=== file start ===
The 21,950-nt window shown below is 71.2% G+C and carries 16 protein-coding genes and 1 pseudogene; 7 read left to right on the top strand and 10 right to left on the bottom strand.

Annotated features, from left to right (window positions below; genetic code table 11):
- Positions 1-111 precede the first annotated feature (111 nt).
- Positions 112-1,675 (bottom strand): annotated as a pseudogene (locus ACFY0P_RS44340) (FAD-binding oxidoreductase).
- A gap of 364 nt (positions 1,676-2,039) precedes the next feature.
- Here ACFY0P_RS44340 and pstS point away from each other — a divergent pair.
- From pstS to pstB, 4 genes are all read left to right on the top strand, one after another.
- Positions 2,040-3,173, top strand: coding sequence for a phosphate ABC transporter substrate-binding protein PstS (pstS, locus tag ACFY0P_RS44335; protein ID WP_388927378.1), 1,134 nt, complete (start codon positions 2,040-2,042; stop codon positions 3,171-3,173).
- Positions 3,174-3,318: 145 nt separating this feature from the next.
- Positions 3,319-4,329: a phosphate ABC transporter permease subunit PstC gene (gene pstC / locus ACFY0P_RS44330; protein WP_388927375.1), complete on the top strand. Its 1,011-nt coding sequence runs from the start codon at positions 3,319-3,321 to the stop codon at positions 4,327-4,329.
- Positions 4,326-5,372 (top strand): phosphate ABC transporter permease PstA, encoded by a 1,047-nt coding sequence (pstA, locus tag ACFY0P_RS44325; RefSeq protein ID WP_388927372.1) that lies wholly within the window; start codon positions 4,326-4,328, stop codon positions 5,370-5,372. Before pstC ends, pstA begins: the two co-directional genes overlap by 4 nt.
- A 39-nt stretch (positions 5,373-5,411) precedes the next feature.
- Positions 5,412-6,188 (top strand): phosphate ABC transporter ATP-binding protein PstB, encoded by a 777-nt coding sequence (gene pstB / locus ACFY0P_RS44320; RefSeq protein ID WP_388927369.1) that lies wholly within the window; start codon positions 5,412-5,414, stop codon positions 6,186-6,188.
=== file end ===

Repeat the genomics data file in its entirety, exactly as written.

The 21,950-nt window shown below is 71.2% G+C and carries 16 protein-coding genes and 1 pseudogene; 7 read left to right on the top strand and 10 right to left on the bottom strand.

Annotated features, from left to right (window positions below; genetic code table 11):
- Positions 1-111 precede the first annotated feature (111 nt).
- Positions 112-1,675 (bottom strand): annotated as a pseudogene (locus ACFY0P_RS44340) (FAD-binding oxidoreductase).
- A gap of 364 nt (positions 1,676-2,039) precedes the next feature.
- Here ACFY0P_RS44340 and pstS point away from each other — a divergent pair.
- From pstS to pstB, 4 genes are all read left to right on the top strand, one after another.
- Positions 2,040-3,173, top strand: coding sequence for a phosphate ABC transporter substrate-binding protein PstS (pstS, locus tag ACFY0P_RS44335; protein ID WP_388927378.1), 1,134 nt, complete (start codon positions 2,040-2,042; stop codon positions 3,171-3,173).
- Positions 3,174-3,318: 145 nt separating this feature from the next.
- Positions 3,319-4,329: a phosphate ABC transporter permease subunit PstC gene (gene pstC / locus ACFY0P_RS44330; protein WP_388927375.1), complete on the top strand. Its 1,011-nt coding sequence runs from the start codon at positions 3,319-3,321 to the stop codon at positions 4,327-4,329.
- Positions 4,326-5,372 (top strand): phosphate ABC transporter permease PstA, encoded by a 1,047-nt coding sequence (pstA, locus tag ACFY0P_RS44325; RefSeq protein ID WP_388927372.1) that lies wholly within the window; start codon positions 4,326-4,328, stop codon positions 5,370-5,372. Before pstC ends, pstA begins: the two co-directional genes overlap by 4 nt.
- A 39-nt stretch (positions 5,373-5,411) precedes the next feature.
- Positions 5,412-6,188 (top strand): phosphate ABC transporter ATP-binding protein PstB, encoded by a 777-nt coding sequence (gene pstB / locus ACFY0P_RS44320; RefSeq protein ID WP_388927369.1) that lies wholly within the window; start codon positions 5,412-5,414, stop codon positions 6,186-6,188.